Meeting debriefs: 1 Simple Tactic to Supercharge Your Meetings and Deepen Your Relationships

Imagine this: You’re meeting with Erin, an up-and-coming startup CEO whom you haven’t talked with in six months. You walk into the room, shake hands, and the first thing she says is, “Hey, last we talked you mentioned that your grandmother wasn’t doing so well. How is she now?”

How would that simple question make you feel? Your first response would probably be a thought like, “Wow, she has incredible memory!” But afterwards, you’d probably think something like, “If she remembered my grandmother’s health, she must really care about me.”

Now, fast-forward a couple weeks. You meet a venture capitalist actively looking to expand their portfolio. You might have a network of 500 startup CEOs you could recommend, but who’s the first person that’s probably going to come to mind?

Likely Erin, who just a few weeks prior made you feel valued, cared for, and important. Because of that simple interaction—that simple question—you introduce Erin and the investor and they end up striking a deal and delivering massive value to both sides.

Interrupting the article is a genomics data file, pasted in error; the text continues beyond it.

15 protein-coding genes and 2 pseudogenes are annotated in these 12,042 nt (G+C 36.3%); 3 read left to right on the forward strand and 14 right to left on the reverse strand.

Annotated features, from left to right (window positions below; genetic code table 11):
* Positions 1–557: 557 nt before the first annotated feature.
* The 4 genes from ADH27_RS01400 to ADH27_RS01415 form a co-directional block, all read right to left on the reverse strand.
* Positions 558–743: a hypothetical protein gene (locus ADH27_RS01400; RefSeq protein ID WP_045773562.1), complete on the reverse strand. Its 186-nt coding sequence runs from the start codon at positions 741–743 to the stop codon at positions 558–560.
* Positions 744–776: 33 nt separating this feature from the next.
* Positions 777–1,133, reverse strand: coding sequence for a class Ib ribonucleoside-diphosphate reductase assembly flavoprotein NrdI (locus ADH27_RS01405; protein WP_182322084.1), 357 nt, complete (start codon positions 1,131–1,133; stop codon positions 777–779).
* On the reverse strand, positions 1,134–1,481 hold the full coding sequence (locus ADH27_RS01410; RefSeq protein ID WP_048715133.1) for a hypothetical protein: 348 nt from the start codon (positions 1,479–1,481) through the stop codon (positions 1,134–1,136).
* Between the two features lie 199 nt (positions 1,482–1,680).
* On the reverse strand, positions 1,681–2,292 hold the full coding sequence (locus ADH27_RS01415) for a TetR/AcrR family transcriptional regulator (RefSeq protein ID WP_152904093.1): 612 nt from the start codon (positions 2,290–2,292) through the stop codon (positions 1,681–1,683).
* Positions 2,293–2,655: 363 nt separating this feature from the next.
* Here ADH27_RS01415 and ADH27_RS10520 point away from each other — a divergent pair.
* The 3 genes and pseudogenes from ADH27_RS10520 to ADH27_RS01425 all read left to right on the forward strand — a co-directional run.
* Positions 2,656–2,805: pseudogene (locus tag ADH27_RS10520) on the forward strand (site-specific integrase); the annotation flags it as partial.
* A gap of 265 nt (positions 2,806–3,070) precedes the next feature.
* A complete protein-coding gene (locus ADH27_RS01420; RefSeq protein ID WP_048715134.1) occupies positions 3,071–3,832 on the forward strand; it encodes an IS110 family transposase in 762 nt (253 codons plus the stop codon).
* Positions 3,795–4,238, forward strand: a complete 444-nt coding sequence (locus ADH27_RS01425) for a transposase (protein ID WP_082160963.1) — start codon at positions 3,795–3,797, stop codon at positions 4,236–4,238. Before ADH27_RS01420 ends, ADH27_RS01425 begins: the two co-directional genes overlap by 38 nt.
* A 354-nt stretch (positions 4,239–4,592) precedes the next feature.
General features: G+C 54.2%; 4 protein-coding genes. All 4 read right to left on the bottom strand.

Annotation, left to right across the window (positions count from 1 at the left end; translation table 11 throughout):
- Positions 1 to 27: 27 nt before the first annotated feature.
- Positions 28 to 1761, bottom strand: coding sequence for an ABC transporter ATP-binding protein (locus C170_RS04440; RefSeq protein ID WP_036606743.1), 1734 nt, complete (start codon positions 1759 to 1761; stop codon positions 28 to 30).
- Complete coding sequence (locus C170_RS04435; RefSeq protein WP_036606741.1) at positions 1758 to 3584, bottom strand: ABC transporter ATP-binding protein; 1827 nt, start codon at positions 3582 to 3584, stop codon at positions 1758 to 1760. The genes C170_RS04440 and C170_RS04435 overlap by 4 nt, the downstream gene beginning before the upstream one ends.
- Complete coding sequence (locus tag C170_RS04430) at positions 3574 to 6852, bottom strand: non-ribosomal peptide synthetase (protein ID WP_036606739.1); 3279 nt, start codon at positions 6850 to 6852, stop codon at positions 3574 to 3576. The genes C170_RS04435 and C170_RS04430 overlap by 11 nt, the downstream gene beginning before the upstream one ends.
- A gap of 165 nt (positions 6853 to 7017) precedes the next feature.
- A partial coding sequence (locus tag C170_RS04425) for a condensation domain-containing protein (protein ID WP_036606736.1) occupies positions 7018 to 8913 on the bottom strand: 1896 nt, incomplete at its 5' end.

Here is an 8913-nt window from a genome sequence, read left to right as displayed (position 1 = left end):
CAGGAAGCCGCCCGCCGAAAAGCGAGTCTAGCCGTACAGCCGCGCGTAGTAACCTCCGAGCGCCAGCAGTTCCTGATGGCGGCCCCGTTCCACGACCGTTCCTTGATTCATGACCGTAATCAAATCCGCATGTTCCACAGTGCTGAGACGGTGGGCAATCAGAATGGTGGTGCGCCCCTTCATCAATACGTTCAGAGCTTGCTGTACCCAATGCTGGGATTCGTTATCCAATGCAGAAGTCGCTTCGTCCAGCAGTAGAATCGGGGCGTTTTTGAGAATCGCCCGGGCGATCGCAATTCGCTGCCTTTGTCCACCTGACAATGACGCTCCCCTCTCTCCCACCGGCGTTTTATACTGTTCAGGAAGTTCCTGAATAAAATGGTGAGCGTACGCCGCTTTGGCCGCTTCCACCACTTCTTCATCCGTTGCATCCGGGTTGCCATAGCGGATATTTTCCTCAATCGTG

If Erin hadn’t made such a strong impression by asking about your grandmother, who knows if she would have been top-of-mind when the opportunity arose.

Now, here’s the question: What if you could deliver experiences like that to practically everyone in your network, almost every time? What kind of an impact would that have on your relationships? Your network? Your business?

The effect could be huge. We’re going to talk about how you can do just that by leveraging the power of one simple concept: The Meeting Debrief.

The Secret to Supernatural Memory

In the example above, Erin made such an impact because she remembered something that was important to you; something completely unrelated to her agenda.

So if you want to strengthen your relationships, that’s where it starts: You have to remember information that’s important to other people, rather than just information that’s important to you.

And you probably uncover information like this in almost every meeting you have. The problem is, most of it isn’t immediately relevant and winds up forgotten. For example, let’s say you just walked out of a meeting with John and learned the following information:

  • He has two daughters: Mary, age 3, and Catherine, age 5.
  • He says Mary looks like her mother while Catherine looks more like him.